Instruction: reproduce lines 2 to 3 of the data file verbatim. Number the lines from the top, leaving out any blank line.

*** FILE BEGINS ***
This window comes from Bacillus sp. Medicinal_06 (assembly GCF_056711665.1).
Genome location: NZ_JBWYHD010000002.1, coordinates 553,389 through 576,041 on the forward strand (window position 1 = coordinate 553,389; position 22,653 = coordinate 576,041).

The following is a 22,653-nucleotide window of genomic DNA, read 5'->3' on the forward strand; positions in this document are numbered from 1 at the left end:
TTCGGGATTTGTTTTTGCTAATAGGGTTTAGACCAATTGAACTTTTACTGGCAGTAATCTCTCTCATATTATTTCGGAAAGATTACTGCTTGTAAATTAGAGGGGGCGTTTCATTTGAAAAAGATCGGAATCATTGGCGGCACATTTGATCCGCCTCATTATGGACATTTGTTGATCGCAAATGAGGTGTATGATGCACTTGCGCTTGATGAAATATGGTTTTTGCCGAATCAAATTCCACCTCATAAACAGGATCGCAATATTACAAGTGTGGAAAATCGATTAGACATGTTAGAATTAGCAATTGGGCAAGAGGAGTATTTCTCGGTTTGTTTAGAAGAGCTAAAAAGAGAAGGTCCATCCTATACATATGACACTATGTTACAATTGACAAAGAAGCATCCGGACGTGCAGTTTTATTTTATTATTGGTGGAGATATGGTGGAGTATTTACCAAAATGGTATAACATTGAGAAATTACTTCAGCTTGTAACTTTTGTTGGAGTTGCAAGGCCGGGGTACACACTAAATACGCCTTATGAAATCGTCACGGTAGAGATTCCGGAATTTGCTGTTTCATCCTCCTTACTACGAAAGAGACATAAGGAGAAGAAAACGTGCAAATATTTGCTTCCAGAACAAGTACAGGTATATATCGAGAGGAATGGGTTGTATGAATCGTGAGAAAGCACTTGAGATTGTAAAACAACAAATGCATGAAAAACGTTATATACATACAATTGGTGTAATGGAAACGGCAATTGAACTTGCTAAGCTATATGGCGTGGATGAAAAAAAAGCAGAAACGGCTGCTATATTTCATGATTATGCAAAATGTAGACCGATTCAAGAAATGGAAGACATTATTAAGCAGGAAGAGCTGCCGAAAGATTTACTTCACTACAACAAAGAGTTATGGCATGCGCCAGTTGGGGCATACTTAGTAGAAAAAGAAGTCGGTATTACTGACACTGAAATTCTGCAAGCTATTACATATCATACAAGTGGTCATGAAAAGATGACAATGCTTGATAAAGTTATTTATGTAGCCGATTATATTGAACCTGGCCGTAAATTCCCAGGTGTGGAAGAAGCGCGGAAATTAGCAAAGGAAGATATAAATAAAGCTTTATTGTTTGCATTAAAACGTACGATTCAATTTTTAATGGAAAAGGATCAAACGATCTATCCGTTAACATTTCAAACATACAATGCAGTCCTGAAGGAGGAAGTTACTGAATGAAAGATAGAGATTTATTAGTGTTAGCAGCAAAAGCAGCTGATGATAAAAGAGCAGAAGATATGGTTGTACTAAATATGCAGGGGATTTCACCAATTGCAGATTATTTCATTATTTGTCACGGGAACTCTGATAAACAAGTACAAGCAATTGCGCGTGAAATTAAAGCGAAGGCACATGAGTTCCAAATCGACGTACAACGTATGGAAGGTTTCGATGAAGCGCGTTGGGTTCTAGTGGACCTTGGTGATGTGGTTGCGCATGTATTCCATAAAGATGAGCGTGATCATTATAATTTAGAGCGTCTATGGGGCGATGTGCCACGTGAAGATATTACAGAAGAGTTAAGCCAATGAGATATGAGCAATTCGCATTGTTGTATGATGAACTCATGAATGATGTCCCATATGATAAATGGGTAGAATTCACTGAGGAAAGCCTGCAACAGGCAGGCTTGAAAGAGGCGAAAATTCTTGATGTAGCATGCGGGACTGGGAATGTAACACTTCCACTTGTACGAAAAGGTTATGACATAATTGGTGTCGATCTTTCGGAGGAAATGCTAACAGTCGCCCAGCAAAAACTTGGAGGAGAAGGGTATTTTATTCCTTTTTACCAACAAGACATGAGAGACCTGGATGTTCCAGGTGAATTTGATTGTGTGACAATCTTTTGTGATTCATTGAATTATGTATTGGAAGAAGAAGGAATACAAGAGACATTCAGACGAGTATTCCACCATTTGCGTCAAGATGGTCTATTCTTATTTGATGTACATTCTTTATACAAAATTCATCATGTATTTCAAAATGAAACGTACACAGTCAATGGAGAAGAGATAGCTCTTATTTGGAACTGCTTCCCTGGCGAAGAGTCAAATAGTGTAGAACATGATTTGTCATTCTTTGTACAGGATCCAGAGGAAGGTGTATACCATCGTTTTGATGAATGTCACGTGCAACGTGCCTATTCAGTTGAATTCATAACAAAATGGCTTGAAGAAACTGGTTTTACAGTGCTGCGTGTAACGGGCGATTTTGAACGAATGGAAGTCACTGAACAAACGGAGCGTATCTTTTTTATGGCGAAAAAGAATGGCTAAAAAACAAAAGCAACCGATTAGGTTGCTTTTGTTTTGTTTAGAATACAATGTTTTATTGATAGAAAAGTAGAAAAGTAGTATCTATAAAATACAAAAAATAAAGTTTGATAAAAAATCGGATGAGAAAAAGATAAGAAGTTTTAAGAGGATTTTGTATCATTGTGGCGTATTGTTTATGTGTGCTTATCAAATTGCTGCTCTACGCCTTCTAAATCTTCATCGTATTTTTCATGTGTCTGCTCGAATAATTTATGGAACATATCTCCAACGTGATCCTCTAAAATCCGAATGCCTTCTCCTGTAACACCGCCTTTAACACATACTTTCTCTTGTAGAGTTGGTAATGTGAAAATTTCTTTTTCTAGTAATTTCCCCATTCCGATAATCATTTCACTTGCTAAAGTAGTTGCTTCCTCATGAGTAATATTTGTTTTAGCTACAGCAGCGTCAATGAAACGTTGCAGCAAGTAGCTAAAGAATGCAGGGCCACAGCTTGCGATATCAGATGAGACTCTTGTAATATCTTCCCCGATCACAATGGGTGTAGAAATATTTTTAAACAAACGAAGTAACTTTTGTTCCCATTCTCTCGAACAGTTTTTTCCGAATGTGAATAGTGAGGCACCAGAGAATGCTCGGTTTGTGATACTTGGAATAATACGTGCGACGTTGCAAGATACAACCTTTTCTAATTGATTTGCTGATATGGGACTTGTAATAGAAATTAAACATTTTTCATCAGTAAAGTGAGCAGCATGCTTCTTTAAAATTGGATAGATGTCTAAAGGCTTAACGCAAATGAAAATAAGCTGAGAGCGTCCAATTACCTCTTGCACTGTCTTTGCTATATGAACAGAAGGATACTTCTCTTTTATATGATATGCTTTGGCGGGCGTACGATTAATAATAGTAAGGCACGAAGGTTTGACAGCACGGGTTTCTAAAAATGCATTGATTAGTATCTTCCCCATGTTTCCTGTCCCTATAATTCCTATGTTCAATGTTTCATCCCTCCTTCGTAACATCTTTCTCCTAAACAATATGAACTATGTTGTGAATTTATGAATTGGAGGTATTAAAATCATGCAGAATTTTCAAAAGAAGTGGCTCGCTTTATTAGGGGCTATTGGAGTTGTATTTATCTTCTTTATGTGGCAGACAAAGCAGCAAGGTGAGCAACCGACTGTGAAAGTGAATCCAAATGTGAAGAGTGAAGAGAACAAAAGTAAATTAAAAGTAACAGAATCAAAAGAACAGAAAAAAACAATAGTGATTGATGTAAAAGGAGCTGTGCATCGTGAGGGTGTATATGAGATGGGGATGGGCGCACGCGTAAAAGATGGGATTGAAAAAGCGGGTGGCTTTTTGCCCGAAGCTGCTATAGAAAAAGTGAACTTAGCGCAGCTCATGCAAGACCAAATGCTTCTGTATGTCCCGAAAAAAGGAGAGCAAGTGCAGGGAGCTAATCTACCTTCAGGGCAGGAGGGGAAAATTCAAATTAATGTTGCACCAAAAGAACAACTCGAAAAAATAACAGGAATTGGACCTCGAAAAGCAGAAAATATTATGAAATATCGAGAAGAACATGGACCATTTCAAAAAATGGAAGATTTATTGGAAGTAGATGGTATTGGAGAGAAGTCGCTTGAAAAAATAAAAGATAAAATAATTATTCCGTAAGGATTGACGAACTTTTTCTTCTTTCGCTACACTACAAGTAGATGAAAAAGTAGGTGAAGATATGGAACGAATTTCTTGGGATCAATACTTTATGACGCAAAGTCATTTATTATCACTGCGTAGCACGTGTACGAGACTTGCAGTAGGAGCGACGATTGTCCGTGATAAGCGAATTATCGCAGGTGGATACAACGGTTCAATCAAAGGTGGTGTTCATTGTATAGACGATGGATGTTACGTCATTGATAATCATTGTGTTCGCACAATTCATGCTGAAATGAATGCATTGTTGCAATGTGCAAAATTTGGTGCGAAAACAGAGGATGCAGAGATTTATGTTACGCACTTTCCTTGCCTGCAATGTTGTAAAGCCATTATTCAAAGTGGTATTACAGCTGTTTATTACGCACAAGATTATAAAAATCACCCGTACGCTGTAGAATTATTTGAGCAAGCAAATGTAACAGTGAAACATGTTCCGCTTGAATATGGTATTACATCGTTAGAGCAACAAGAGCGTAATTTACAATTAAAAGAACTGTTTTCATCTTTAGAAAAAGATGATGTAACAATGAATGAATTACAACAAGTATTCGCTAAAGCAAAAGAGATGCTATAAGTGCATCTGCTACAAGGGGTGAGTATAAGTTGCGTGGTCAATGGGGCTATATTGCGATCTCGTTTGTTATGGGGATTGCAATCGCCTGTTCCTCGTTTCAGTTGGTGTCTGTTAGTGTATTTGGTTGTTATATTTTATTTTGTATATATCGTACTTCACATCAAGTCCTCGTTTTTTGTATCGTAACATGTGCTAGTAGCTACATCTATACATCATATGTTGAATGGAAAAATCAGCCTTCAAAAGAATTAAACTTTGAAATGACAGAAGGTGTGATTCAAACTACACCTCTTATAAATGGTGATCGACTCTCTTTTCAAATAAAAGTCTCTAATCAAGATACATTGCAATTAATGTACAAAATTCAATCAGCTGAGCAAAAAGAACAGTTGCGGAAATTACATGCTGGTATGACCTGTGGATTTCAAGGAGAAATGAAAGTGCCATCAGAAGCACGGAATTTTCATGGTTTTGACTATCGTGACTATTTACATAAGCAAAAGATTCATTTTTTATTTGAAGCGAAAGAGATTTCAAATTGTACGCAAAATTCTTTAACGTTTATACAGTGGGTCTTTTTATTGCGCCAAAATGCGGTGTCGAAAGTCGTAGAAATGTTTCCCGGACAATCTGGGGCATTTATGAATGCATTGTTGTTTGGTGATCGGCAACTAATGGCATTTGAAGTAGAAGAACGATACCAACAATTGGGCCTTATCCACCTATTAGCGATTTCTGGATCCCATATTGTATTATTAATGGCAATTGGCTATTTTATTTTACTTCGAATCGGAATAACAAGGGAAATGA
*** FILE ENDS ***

Genome location: NZ_JBWYHD010000002.1, coordinates 553,389 through 576,041 on the forward strand (window position 1 = coordinate 553,389; position 22,653 = coordinate 576,041).

The following is a 22,653-nucleotide window of genomic DNA, read 5'->3' on the forward strand; positions in this document are numbered from 1 at the left end: